My title parish - Louth, Lincolnshire
The parish church of St James Louth.  

In the absence of parish registers, early churchwardens’ accounts give a good indication of the ubiquity of the practice and the sliding scale of fees involved.  Take for example the Lincolnshire market town of Louth, where the churchwardens’ accounts survive from the period 1500 to 1524.  During this period the number of burials in the church ranged from six (6) to thirty two (32) each year and in that entire quarter century, around two hundred and thirty (230) people are recorded as paying fees to be buried in graves within the church building. Of these twenty (20) are buried in the 'south kirke porch' in front of the main church door. I was curate at Louth for a time and walked through that porch every day and it is a tiny space about 16ft square.  It was evident that they were packing them in!   Burials in the church were a tidy source of income for the churchwardens’ of Louth who would receive 6s, 8d for a burial in the church.  It was cheaper to be buried in the 'south kirke porch', it only cost you 3s and 8d for the privilege of being constantly trampled under foot.[1]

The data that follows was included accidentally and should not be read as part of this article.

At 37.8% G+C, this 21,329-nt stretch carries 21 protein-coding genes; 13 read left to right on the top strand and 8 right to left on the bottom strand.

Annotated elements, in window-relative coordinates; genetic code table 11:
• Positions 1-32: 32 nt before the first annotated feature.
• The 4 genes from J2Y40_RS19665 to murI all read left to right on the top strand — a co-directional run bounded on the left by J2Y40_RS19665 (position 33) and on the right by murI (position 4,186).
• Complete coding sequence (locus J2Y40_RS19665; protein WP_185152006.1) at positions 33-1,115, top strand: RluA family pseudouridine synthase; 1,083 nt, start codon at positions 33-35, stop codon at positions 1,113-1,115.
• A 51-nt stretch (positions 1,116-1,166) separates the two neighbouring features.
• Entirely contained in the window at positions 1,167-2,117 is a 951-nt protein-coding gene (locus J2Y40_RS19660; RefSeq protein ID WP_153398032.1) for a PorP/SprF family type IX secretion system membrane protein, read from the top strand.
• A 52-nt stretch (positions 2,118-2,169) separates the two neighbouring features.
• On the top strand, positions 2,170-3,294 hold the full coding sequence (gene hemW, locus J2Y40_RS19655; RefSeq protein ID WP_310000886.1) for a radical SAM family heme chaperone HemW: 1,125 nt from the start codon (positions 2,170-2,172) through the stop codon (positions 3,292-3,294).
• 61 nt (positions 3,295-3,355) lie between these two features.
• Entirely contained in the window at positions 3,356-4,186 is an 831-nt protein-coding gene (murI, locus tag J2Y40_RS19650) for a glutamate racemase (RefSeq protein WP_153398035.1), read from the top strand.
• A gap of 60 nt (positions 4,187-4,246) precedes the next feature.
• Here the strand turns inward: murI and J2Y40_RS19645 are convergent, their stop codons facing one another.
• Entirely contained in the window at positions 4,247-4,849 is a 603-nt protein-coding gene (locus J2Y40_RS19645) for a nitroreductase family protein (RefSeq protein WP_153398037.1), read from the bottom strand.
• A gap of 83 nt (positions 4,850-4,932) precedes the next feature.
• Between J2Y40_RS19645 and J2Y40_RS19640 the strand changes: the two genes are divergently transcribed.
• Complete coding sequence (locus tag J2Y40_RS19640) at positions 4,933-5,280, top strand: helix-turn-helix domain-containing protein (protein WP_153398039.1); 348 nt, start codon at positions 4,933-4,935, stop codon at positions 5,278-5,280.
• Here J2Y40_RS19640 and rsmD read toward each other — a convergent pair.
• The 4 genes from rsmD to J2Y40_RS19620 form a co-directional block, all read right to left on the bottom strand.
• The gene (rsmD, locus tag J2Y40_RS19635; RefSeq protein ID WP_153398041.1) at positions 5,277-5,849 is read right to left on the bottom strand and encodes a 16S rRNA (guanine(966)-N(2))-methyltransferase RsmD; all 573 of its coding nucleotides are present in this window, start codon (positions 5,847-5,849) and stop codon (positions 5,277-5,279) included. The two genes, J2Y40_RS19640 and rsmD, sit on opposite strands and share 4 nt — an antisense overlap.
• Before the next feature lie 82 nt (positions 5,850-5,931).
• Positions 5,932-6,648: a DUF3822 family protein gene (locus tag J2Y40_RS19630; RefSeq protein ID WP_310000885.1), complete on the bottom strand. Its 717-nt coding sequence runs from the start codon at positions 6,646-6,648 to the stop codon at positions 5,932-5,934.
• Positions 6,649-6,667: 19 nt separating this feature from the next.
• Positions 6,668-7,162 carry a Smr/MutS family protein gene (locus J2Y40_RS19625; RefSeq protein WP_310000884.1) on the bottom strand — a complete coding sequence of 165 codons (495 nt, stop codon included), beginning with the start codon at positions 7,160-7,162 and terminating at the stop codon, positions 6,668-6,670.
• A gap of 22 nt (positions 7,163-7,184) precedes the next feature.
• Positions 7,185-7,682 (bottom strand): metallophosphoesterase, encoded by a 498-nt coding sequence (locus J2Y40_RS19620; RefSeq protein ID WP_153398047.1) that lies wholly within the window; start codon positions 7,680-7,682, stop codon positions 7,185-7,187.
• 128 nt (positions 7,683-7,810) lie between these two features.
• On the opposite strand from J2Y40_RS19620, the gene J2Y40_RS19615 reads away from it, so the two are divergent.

Heydon, Norfolk
Packing them in at Heydon in Norfolk.  A whole series of medieval and early Modern graves are clustered at the east end of the nave in front of the rood screen.  Close to the chancel and in full view of their neighbours, these are the burials of the social elite in Heydon, the Dynne family and their associates.